WINNIPEG, MB, Canada — Like their counterparts in the United States, contractors and technicians in Canada have been required to carry government cards to purchase and use refrigerants.

When the Canadian Ozone Depletion Potential (ODP) program went into effect in the mid- 1990s, there was every intention of having cardholders undergo upgraded training and a retest every few years. But over the years, the upgrades and retests never came about. Extensions were simply granted.

Now, new training and a new test appear to be in the offing. During the recent Refrigeration Service Engineers Society of Canada (RSES Canada) annual conference, RSES member Gary Struhar of Windsor, ON, reported that the estimated 55,000 technicians in the province of Ontario are being put on a mandatory three-year cycle to get the new training and take the new test. He said those in Ontario whose last names begin with letters A through G would have to complete the training and testing by this December. (This represents about 15,000 people, according to Struhar.) Those whose last names begin with the letters H through Q will have a deadline of December 2003, and R through Z would have to complete the process by the end of 2004.

That is good news for RSES Canada, said Struhar, who is the association’s CFC administrator. He noted the association has been approved to offer the 2-1/2-hour course of study (called “environmental awareness training”) that precedes the 1-1/2-hour test. (There is also an option for self-directed study, followed by the test under the supervision of a proctor.) Individuals within the industry drafted the test, which has been approved by the Ministry of Environment in Toronto.

The original course and test was a national program modified somewhat by individual provinces to account for situations unique to that province. Struhar said other provinces are expected to follow Ontario in requiring similar refresher courses and retests.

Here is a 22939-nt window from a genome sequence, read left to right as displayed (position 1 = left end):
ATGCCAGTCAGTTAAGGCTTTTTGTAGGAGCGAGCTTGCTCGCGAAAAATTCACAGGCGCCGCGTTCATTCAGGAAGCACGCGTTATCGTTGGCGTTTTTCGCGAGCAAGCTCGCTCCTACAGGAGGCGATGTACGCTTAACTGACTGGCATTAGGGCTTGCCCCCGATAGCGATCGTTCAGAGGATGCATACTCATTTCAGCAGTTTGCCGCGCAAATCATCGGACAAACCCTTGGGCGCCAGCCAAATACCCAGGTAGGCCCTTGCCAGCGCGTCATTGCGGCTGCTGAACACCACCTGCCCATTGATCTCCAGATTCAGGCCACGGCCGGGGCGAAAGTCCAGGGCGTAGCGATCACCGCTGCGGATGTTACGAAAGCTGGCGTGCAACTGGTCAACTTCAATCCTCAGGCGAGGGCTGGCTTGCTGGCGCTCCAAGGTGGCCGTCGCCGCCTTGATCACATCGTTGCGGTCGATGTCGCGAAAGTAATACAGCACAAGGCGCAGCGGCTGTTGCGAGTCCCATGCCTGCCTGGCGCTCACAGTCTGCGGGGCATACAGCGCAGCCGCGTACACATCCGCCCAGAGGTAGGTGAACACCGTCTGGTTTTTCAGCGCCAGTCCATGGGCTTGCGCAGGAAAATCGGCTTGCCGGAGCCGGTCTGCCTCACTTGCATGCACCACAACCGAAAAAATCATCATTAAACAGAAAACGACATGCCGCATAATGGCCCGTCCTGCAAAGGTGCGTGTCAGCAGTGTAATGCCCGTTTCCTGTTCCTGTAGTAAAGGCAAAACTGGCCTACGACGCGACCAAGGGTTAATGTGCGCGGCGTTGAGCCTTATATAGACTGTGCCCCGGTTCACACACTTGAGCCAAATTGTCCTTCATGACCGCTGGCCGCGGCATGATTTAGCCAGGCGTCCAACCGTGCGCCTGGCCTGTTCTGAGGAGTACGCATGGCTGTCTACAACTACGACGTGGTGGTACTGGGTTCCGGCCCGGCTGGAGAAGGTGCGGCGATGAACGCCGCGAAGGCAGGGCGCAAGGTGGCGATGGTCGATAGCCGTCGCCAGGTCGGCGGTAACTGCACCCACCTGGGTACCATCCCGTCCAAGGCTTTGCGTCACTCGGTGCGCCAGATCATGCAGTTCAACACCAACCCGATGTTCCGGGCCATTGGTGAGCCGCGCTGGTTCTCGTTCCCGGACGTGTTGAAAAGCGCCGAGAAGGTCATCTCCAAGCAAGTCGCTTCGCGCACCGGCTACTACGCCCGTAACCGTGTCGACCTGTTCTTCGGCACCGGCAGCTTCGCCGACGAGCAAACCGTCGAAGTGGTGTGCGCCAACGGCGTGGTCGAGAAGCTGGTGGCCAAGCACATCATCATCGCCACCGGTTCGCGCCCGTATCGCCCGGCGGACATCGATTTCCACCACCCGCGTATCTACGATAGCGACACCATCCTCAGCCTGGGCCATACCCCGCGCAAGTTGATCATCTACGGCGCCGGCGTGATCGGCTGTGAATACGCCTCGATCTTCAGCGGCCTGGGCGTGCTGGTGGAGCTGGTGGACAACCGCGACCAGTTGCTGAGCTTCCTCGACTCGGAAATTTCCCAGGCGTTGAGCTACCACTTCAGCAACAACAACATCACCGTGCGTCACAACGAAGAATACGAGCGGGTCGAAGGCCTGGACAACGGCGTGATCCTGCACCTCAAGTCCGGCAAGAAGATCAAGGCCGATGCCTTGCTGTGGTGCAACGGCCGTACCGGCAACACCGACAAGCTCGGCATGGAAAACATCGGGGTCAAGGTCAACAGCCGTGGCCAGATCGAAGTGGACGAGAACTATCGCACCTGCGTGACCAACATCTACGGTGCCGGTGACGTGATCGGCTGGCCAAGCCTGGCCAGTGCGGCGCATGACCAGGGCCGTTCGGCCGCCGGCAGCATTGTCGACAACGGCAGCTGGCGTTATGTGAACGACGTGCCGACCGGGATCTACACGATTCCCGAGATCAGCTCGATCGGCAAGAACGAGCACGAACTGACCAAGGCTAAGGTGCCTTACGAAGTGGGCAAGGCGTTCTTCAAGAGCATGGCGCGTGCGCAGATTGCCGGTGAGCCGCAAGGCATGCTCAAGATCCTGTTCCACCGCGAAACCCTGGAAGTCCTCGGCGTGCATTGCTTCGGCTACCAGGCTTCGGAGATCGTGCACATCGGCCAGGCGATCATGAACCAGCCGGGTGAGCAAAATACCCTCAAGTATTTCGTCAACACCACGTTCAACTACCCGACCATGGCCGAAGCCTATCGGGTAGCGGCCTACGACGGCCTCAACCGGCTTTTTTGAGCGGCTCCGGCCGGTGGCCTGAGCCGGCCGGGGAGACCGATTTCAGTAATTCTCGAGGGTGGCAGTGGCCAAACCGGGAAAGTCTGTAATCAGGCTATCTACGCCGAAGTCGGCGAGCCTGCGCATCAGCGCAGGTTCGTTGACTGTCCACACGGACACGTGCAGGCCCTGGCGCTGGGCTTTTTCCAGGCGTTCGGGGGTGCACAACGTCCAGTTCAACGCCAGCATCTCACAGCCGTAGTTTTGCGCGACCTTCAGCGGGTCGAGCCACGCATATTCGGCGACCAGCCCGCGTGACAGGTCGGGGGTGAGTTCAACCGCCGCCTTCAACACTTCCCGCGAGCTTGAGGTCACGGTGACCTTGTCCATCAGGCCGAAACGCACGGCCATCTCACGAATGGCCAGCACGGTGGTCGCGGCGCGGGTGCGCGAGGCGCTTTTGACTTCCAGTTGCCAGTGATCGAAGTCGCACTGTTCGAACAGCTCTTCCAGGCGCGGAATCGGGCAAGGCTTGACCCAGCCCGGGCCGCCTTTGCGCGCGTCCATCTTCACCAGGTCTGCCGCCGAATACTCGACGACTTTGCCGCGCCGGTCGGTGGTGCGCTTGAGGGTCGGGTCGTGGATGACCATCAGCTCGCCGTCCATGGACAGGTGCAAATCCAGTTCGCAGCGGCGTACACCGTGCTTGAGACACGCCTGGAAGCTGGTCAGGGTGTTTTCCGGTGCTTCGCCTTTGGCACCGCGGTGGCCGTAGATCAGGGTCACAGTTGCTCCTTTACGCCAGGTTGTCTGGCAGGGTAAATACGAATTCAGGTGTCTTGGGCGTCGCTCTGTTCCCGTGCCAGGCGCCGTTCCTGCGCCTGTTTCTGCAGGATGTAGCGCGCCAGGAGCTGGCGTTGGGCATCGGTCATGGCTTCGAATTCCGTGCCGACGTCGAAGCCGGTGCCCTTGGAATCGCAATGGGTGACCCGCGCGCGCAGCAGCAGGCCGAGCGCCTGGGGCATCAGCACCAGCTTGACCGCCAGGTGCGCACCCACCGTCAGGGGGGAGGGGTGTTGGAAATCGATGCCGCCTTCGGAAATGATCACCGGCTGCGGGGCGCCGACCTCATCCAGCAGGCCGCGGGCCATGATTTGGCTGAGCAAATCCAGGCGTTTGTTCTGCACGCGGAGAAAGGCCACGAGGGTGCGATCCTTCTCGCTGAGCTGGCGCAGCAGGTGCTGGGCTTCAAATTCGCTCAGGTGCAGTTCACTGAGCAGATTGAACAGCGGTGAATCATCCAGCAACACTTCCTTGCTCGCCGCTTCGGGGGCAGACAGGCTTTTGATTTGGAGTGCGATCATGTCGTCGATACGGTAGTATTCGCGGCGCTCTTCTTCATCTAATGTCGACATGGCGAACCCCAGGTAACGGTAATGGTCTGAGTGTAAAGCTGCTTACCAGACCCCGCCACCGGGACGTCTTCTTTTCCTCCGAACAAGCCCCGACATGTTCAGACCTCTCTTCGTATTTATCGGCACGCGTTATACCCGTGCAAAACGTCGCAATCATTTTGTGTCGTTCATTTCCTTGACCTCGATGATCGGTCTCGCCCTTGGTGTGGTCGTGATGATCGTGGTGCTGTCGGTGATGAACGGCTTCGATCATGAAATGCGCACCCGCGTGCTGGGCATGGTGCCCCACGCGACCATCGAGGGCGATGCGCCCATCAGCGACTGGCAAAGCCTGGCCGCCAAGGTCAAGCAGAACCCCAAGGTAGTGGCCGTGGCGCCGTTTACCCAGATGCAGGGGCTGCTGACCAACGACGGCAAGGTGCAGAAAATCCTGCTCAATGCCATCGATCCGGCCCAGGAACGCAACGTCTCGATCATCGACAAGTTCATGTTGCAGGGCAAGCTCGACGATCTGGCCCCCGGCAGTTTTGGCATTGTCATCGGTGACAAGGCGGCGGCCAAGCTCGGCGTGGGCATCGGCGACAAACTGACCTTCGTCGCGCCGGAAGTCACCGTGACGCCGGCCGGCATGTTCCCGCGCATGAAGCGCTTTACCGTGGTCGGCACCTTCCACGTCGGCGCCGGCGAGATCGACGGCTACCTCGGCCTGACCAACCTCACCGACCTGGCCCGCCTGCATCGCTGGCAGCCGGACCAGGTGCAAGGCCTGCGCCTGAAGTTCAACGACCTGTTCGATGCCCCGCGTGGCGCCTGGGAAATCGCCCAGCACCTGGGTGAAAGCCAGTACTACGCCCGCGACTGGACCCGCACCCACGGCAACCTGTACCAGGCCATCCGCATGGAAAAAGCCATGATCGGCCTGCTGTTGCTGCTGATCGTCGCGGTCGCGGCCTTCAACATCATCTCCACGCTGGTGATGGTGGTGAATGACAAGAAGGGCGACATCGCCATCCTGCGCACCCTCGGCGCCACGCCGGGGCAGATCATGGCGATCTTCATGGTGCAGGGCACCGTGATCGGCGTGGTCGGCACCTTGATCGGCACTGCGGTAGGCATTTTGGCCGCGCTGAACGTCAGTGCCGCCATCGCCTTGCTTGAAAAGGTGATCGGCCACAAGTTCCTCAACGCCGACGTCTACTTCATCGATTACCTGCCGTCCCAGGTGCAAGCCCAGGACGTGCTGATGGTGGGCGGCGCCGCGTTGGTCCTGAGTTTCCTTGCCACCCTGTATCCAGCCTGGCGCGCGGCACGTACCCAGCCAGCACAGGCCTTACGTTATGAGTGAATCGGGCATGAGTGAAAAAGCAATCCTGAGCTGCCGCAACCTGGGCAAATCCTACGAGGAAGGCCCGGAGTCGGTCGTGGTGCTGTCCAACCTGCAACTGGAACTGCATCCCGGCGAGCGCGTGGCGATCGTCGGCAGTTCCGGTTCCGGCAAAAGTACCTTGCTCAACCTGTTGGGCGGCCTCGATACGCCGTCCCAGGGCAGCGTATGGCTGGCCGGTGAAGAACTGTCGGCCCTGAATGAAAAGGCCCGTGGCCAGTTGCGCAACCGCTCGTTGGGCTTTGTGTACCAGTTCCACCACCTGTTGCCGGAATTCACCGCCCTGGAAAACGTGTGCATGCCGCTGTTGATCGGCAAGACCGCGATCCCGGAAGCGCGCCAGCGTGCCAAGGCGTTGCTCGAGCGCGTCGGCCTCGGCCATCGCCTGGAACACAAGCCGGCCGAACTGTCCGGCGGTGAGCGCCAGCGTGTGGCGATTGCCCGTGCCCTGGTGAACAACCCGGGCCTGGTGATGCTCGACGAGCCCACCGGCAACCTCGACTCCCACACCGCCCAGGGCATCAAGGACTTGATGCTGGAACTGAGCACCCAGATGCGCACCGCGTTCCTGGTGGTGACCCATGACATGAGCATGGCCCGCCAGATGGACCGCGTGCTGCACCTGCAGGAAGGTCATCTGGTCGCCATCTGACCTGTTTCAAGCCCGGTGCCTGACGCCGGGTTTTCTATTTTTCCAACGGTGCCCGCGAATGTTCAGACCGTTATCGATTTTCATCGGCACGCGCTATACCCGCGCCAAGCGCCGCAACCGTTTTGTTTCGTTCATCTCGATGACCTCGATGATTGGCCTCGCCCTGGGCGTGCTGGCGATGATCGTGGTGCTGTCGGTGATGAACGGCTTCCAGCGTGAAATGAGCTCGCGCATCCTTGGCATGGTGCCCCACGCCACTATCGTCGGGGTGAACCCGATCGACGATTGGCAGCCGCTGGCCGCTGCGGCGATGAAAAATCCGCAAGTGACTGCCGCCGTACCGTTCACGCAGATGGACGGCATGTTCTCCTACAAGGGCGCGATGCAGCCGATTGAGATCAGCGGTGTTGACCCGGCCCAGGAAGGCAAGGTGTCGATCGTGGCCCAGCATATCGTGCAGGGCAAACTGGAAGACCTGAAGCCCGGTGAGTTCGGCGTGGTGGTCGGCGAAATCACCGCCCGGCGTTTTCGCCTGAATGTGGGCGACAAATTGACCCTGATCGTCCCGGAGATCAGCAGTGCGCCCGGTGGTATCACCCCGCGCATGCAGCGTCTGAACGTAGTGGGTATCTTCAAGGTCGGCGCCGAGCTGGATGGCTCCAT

“With the new Ontario regulations, there may be an increase in Federal ODP courses,” he said. He noted RSES has chapters through the country providing possible sites for training and testing.

At the RSES Canada conference, Struhar reported that so far 14 individuals had been taught how to provide the training. He admitted that the response from contractors and technicians to taking the course and test has been slow. “One hundred training manuals have been sold this spring. People are not too receptive to this course, but they must comply.”


In a related development coming prior to the conference, Refrigerant Management Canada (RMC) announced that it had begun “accepting surplus recovered and virgin CFC refrigerants from the stationary refrigeration and air conditioning industry for disposal.”

The action by the governing agency is designed to step up the phaseout of the use of CFC refrigerants even if systems using such refrigerants are still operating.

One of the first provinces to sign on to the program was British Columbia. The BC Ministry of Water, Land & Air Protection labeled the program as “an acceptable stewardship plan that meets the province’s Ozone Depleting Substances (ODS) regulation.” The BC regulations “require suppliers and manufacturers of ODS to submit a plan demonstrating how these substances will effectively be collected and disposed of in an environmentally responsible manner.”

Publication date: 05/06/2002